Vendor revenue in the global server market contracted for the first time after nine quarters of "historic" growth, according to IDC.
The analyst reported that the second quarter of 2019 saw revenue decline 11.6 per cent year on year to just over $20bn (£16.3bn) - the first decrease since Q4 2016.
A slowdown in demand from cloud providers and hyperscale customers were factors in the decline, IDC added.
All classes of server were affected, with high-end systems revenue experiencing the biggest blow, contracting 20.8 per cent to $1.3bn. Volume server revenue was down 11.7 per cent to $16.3bn and mid-range server turnover was down 4.6 per cent to $2.4bn.
"The second quarter saw the server market's first contraction in nine quarters, albeit against a very difficult compare from one year ago when the server market realised unprecedented growth," said Sebastian Lagana, research manager of infrastructure platforms and technologies at IDC.
"Irrespective of the difficult compare, factors impacting the market include a slowdown in purchasing from cloud providers and hyperscale customers, and an off-cycle in the cyclical non-x86 market, as well as a slowdown from enterprises due to existing capacity slack and macroeconomic uncertainty."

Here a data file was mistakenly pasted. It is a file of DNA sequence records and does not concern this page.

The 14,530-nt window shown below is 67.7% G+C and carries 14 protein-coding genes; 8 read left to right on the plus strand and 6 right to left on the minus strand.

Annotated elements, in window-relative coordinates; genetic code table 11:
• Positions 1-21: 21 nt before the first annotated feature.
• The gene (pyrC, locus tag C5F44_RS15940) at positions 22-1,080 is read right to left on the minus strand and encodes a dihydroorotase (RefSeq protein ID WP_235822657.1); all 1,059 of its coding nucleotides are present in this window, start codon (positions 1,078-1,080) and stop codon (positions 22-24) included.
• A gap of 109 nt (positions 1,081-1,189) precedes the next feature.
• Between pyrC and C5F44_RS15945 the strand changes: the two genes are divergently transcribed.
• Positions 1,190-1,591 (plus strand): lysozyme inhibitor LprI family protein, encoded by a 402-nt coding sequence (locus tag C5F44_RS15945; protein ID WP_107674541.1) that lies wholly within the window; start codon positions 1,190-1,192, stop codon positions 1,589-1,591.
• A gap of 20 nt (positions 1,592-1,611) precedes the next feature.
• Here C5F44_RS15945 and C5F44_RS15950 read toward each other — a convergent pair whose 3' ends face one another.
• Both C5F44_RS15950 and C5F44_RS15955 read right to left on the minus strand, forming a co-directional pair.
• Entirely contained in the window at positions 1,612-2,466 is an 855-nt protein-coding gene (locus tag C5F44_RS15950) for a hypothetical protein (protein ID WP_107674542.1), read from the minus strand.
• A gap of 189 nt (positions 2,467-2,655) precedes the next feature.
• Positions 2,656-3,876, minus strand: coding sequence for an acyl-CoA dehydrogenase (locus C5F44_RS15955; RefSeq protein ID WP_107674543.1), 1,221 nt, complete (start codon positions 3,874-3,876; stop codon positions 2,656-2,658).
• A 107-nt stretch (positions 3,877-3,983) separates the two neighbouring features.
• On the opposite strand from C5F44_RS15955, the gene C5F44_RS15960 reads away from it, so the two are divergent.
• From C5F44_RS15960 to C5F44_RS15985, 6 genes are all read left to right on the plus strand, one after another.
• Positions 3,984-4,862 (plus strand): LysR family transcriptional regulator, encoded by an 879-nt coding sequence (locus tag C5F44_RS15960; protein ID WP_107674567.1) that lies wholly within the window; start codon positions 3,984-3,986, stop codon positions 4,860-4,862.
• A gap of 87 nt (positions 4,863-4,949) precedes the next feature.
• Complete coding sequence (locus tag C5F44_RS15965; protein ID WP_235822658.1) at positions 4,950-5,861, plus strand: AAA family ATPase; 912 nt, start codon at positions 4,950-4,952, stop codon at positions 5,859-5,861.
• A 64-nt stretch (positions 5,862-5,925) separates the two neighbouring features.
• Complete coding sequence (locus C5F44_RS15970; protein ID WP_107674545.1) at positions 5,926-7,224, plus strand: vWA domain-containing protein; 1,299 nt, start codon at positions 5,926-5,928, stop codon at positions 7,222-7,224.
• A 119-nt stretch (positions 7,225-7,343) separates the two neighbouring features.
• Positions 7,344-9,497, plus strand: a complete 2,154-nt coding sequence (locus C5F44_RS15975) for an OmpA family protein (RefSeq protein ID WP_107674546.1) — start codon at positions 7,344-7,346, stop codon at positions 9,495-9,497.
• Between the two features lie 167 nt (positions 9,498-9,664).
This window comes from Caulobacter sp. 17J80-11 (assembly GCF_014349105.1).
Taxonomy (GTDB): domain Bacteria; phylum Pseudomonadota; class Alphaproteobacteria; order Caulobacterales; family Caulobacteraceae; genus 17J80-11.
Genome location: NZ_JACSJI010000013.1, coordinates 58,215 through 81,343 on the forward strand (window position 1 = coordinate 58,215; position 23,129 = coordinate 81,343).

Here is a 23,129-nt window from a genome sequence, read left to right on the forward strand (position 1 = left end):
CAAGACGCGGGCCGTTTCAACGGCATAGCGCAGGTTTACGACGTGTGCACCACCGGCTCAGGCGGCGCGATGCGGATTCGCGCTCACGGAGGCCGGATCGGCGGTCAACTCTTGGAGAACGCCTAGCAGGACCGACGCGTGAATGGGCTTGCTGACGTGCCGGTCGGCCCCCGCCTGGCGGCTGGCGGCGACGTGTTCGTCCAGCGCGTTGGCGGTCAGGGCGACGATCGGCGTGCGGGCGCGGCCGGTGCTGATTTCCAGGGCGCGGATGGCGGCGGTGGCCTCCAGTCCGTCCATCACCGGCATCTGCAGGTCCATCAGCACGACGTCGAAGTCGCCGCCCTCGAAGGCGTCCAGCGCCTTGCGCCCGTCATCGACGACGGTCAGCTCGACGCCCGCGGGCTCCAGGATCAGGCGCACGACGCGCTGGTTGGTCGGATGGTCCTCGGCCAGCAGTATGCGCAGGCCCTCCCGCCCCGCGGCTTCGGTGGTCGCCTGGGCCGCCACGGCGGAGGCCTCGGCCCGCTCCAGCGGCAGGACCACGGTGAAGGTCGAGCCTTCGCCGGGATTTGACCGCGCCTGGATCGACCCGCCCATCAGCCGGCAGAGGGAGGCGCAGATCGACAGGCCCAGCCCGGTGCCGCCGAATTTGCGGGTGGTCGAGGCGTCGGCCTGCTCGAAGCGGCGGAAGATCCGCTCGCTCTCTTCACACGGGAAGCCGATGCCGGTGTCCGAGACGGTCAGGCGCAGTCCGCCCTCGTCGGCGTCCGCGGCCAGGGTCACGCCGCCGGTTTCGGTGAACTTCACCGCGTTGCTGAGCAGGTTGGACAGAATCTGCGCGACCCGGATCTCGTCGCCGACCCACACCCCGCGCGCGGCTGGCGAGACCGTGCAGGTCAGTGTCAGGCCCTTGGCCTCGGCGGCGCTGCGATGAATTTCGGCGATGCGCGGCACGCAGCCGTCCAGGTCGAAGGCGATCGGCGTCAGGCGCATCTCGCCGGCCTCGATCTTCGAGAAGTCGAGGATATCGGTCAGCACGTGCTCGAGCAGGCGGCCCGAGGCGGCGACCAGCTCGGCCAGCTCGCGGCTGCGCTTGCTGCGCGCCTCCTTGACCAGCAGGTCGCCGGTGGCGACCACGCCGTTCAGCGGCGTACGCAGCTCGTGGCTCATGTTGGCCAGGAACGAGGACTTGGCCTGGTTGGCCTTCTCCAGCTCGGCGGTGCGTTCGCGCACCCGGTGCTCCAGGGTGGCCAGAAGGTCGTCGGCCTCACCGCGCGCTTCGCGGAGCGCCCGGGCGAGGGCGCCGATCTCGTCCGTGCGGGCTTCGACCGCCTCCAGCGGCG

The long-running battle between Dell and HPE for market share resulted in a tie in Q2.
Dell took a 19 per cent share of the market, with HPE hot on its heels with 18 per cent.
IDC declares a statistical tie in the worldwide server market when there is a difference of one per cent or less in the share of revenues or shipments among two or more vendors, resulting in the two rivals having to share the crown.
Both suffered a year-on-year decline in their revenue, with Dell seeing a 13 per cent fall to $3.8bn and HPE a three and a half per cent decrease to $3.6bn.
Third-placed Inspur saw its share of the market grow 32.3 per cent to $1.4bn. The top five was rounded out by joint fourth-placed Lenovo and IBM, who saw their revenue slide 21.8 per cent and 27.4 per cent, respectively.
Some say performance, others say money but it may be systems and processes that carry the day
Microsoft and Accenture entity buys up €12m firm
This week is the deadline for the Channel Innovation Awards. So, why is it worth celebrating innovation in the market today?
NTT Security CEO on the rise of 'bad-guys-as-a-service', Orange's security M&A spree and NTT's integration roadmap
In part one of CPI's Security Summit series, editor Josh Budd sits down with NTT Security's CEO Matt Gyde